Hospital funding

Budget Review 2016–17 Index

Amanda Biggs

The 2016–17 Budget re-affirms commitments for public hospital and public health funding made by the Commonwealth at the Council of Australian Governments (COAG) meeting on 1 April 2016 and contained in the Heads of Agreement (the Agreement).[1] The Budget provides up to $2.9 billion over three years in additional hospital funding to the states and territories commencing in 2017–18.[2] The Agreement committed the Commonwealth to meet 45 per cent of the efficient growth[3] in the cost of hospital services for the period 2017–2020 (capped at 6.5 per cent growth in Commonwealth funding per annum) and retained activity based funding (ABF) and the National Efficient Price (NEP) as the basis for hospital funding for this period.

The Budget indicates that the Commonwealth’s contribution to public hospitals will be $17.9 billion in 2016–17, rising to $21.1 billion by 2019–20.[4]

ABF is a key component of the National Health Reform Agreement (NHRA) signed in 2011.[5] ABF applies a funding methodology based on the level of hospital activity and the complexity of cases (case-mix) using the NEP to calculate the cost of these. Since 2014 most public hospitals have been funded using ABF although some smaller or regional hospitals have continued to receive block grant funding. In the 2014–15 Budget it was announced that the ABF methodology would be abolished from 2017 onwards and replaced with a formula using population growth and movements in the Consumer Price Index (CPI).[6] The Agreement has effectively reversed this earlier budget decision. The Commonwealth has also agreed to meet 45 per cent of the efficient growth in block grant funding for smaller or regional hospitals. Payments for public health activities for the period will be consistent with the process as outlined in the NHRA. The Agreement will be the basis for an addendum to the NHRA to be negotiated with the states and territories before commencement on 1 July 2017.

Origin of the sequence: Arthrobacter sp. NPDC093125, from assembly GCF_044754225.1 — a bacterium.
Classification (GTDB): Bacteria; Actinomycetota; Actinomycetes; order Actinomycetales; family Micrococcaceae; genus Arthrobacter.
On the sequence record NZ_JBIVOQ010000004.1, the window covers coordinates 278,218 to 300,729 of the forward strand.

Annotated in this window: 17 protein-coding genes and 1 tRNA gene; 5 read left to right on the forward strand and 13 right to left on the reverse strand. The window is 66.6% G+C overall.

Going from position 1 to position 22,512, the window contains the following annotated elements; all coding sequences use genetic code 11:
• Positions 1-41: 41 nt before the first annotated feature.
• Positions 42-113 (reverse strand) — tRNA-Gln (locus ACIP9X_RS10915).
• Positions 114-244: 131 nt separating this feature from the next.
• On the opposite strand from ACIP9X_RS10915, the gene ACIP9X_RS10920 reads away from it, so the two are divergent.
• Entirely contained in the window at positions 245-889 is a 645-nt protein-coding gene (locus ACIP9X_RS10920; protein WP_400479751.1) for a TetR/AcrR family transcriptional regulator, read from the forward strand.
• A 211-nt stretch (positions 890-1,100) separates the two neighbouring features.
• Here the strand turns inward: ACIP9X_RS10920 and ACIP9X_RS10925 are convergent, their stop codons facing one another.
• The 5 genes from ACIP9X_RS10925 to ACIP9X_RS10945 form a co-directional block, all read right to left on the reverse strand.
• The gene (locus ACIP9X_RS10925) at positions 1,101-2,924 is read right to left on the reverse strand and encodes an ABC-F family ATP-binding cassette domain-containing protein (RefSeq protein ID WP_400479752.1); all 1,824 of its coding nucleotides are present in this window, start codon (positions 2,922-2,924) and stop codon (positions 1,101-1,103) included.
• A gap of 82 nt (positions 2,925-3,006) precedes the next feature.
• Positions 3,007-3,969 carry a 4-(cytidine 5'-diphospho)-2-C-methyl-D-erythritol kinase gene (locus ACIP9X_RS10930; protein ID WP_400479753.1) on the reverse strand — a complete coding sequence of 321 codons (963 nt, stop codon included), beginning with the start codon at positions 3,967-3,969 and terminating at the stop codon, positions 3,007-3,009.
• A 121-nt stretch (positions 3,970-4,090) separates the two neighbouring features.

This NHRA addendum anticipates the development of a longer-term public hospital funding agreement to commence from 1 July 2020. This longer-term agreement will be developed by the Commonwealth and all jurisdictions and be considered by COAG before September 2018.

The abolition of some key agencies supporting ABF that was announced in the Mid Year Economic and Fiscal Outlook (MYEFO) 2015–16, will not proceed. [7] The National Health Funding Body (NHFB) and the Administrator of the National Health Funding Pool (NHFP), which administers and makes payments from the NHFP, will receive $8.5 million over three years from 2017–18 to continue operating.[8] The operational functions of the Independent Hospital Pricing Authority (IHPA)—an independent agency which determines the NEP and resolves disputes over cost-shifting and cross-border issues—will be transferred to the Department of Health from 1 July 2016.[9]

The Agreement also committed all parties to begin to implement a range of reforms designed to improve health outcomes for patients and decrease potentially avoidable demand for public hospital services. This includes initiatives to support coordinated care and flexible funding models for patients with complex and chronic conditions, including implementation of a pilot of Health Care Homes (HCH) in selected Primary Health Networks (PHN).[10]